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Huge surf pounds West Coast and Hawaii, flooding some low-lying areas

Beachgoers watch as turbulent surf pounds the coast on Thursday in Manhattan Beach, Calif.
Richard Vogel
Beachgoers watch as turbulent surf pounds the coast on Thursday in Manhattan Beach, Calif.

LOS ANGELES — Powerful surf rolled onto beaches on the West Coast and Hawaii on Thursday as a big swell generated by the stormy Pacific Ocean pushed toward shorelines, causing localized flooding.

Forecasters urged people to stay off rocks and jetties, and to not turn their backs to the ocean because of the danger of "sneaker waves" — occasional much bigger waves that can run far up the sand and wash someone off a beach.

A high surf warning for parts of Northern California said waves would range from 28 to 33 feet (8.5 to 10 meters) and up to 40 feet (12 meters) at some locations, the National Weather Service said, adding that there were reports of flooding in low-lying coastal areas.

In Aptos on the north end of Monterey Bay, surf overran the beach and swept into a parking lot, leaving the area strewn with debris. Santa Cruz County issued warnings for people in several coastal areas to be ready to evacuate.

"Mother Nature's angry," said Eve Krammer, an Aptos resident for several years. "I mean these waves are gnarly. They're huge."

The same area was battered by the ocean last January as the West Coast was slammed by numerous atmospheric rivers.

"I feel for the people that are down low here," said Jeff Howard, also an Aptos resident.

While not quite as huge, the waves along Southern California were also described as hazardous, with life-threatening rip currents. Nonetheless, surfers couldn't resist.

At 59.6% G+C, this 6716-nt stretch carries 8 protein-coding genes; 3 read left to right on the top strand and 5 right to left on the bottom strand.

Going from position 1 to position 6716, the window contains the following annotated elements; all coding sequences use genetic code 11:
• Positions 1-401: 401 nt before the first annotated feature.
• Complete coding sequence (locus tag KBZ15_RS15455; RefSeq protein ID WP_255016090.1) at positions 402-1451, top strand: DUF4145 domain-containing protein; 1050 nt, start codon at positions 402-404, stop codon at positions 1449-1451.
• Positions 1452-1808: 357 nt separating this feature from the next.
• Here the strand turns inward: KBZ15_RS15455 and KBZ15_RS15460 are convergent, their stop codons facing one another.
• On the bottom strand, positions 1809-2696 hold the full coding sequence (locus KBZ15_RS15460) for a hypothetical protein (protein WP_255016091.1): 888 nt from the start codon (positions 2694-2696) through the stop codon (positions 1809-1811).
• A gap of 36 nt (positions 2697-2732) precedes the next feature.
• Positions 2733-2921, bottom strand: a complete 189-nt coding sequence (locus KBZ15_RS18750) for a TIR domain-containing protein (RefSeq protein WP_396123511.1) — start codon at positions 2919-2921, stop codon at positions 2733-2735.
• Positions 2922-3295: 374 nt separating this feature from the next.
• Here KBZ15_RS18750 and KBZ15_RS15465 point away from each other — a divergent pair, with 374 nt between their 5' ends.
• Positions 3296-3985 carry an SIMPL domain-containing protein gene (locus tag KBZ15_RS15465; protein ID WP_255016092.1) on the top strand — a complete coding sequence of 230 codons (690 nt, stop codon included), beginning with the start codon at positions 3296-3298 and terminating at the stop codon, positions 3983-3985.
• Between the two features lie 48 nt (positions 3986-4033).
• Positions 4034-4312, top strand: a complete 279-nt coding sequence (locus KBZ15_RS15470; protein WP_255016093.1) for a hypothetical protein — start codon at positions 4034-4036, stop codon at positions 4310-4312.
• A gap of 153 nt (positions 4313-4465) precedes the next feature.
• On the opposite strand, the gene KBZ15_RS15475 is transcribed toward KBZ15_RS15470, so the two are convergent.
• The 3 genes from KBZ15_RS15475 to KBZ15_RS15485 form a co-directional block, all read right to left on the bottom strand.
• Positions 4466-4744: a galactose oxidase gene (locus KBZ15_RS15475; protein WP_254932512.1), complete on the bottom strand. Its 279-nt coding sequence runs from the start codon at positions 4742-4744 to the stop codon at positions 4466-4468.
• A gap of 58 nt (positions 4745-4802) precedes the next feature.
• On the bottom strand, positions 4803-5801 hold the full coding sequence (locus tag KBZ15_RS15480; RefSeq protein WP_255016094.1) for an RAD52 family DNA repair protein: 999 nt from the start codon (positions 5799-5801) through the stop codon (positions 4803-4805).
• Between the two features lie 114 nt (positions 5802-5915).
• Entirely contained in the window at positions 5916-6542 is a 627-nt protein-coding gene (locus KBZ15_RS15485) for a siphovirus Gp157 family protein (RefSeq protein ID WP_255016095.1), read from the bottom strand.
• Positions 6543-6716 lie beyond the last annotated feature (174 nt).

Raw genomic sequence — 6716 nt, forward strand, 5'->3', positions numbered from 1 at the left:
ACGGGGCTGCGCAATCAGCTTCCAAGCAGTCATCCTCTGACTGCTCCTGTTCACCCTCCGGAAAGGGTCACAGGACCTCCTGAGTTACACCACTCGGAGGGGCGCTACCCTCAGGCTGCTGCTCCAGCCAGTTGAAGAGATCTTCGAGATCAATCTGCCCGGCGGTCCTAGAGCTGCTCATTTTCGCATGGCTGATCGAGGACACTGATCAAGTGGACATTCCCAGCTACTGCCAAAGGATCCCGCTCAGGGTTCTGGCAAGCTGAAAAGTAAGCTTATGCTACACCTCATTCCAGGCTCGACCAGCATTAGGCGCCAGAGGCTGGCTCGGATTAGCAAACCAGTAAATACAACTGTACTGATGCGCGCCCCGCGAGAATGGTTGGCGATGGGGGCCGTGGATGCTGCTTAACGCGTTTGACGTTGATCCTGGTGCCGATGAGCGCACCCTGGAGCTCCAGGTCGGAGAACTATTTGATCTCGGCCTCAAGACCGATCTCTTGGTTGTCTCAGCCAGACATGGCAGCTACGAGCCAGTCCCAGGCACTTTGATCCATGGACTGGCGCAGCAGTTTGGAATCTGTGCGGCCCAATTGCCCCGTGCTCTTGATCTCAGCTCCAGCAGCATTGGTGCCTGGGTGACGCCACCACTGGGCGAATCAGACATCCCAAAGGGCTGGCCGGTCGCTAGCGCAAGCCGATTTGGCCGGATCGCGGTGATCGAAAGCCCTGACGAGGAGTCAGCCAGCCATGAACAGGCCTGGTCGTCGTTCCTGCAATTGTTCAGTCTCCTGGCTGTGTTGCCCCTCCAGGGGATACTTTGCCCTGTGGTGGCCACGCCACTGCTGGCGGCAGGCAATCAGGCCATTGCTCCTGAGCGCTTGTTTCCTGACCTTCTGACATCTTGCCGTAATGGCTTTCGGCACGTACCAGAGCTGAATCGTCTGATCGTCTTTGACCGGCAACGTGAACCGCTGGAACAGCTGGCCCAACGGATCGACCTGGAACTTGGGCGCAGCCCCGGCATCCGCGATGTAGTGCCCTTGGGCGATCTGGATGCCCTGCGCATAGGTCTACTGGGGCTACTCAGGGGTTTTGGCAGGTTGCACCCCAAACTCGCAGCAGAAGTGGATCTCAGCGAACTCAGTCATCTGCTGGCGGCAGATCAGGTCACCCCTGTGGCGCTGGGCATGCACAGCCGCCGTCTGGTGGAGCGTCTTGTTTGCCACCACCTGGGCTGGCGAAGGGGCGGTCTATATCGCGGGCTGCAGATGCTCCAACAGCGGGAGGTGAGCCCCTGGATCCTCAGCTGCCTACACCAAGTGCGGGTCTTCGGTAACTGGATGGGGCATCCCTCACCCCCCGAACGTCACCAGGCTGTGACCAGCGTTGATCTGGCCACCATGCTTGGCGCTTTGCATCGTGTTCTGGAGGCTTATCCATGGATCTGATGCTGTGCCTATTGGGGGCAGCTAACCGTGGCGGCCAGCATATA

Patience was key, according to Alex Buford, 27, who was catching waves just north of Manhattan Beach on the Los Angeles County coast.

"I was waiting for awhile because the waves were really sick, and they're kinda hard to get into even though I have a really big board," he said. "Just waited for a good one and I got it and it was a long one. Pretty big. It was sick."

In Hawaii, the weather service forecast surf rising to 30 to 40 feet (9 to 12 meters) along north-facing shores and 18 to 22 feet (5.5 to 6.7 meters) along west-facing shores of five islands.

Professional Hawaii surfer Sheldon Paishon was getting ready to surf Thursday morning at Makaha, a world-famous surfing beach on Oahu's west side.

Paishon, 30, has been surfing at various spots around Oahu this week, taking advantage of waves during this week's high surf warning in effect till Friday morning.

"It's always big waves in the winter time in Hawaii," he said.

He warned that novice surfers should check with lifeguards before heading into the water and "make sure you got some people around you and stay safe."

Honolulu Ocean Safety lifeguards, posted at beaches across Oahu, rescued 20 people along the island's famed North Shore on Wednesday, said spokesperson Shayne Enright. They were also busy with thousands of "preventative actions," she said.

"This time of year produces incredible surf but it can also be very dangerous," she said.

The dangerous surf could also cause surges that could hit coastal properties and roadways, the weather service warned.

Copyright 2023 NPR. To see more, visit https://www.npr.org.

The Associated Press
[Copyright 2024 NPR]
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